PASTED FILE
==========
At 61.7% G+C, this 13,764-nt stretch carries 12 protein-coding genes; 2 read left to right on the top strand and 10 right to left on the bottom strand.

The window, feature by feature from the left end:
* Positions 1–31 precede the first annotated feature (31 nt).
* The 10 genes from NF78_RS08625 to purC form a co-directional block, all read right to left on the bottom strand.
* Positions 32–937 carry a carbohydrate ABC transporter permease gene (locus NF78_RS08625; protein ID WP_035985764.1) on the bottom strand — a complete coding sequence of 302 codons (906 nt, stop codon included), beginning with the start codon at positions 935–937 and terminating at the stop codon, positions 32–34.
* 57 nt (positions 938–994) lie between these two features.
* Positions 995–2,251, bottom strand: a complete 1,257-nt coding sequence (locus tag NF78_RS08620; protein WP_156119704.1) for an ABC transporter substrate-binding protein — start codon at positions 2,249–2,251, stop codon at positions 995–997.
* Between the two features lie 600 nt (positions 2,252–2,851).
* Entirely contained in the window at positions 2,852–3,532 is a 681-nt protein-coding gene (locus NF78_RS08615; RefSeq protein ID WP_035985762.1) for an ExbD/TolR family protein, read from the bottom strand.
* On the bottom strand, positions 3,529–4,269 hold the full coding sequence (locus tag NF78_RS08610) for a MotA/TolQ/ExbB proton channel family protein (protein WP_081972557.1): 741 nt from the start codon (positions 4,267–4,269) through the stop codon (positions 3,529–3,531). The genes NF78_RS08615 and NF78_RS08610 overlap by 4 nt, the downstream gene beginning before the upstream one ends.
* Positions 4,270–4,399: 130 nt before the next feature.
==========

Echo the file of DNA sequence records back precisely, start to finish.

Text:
At 61.7% G+C, this 13,764-nt stretch carries 12 protein-coding genes; 2 read left to right on the top strand and 10 right to left on the bottom strand.

The window, feature by feature from the left end:
* Positions 1–31 precede the first annotated feature (31 nt).
* The 10 genes from NF78_RS08625 to purC form a co-directional block, all read right to left on the bottom strand.
* Positions 32–937 carry a carbohydrate ABC transporter permease gene (locus NF78_RS08625; protein ID WP_035985764.1) on the bottom strand — a complete coding sequence of 302 codons (906 nt, stop codon included), beginning with the start codon at positions 935–937 and terminating at the stop codon, positions 32–34.
* 57 nt (positions 938–994) lie between these two features.
* Positions 995–2,251, bottom strand: a complete 1,257-nt coding sequence (locus tag NF78_RS08620; protein WP_156119704.1) for an ABC transporter substrate-binding protein — start codon at positions 2,249–2,251, stop codon at positions 995–997.
* Between the two features lie 600 nt (positions 2,252–2,851).
* Entirely contained in the window at positions 2,852–3,532 is a 681-nt protein-coding gene (locus NF78_RS08615; RefSeq protein ID WP_035985762.1) for an ExbD/TolR family protein, read from the bottom strand.
* On the bottom strand, positions 3,529–4,269 hold the full coding sequence (locus tag NF78_RS08610) for a MotA/TolQ/ExbB proton channel family protein (protein WP_081972557.1): 741 nt from the start codon (positions 4,267–4,269) through the stop codon (positions 3,529–3,531). The genes NF78_RS08615 and NF78_RS08610 overlap by 4 nt, the downstream gene beginning before the upstream one ends.
* Positions 4,270–4,399: 130 nt before the next feature.